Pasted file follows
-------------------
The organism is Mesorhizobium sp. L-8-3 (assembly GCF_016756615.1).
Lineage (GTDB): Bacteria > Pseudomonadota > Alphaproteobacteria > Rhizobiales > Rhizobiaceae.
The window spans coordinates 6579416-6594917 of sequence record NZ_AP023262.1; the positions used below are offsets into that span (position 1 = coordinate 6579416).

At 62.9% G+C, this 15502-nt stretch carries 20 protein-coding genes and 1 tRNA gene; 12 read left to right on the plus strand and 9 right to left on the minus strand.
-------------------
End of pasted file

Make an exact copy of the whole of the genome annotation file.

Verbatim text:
The organism is Mesorhizobium sp. L-8-3 (assembly GCF_016756615.1).
Lineage (GTDB): Bacteria > Pseudomonadota > Alphaproteobacteria > Rhizobiales > Rhizobiaceae.
The window spans coordinates 6579416-6594917 of sequence record NZ_AP023262.1; the positions used below are offsets into that span (position 1 = coordinate 6579416).

At 62.9% G+C, this 15502-nt stretch carries 20 protein-coding genes and 1 tRNA gene; 12 read left to right on the plus strand and 9 right to left on the minus strand.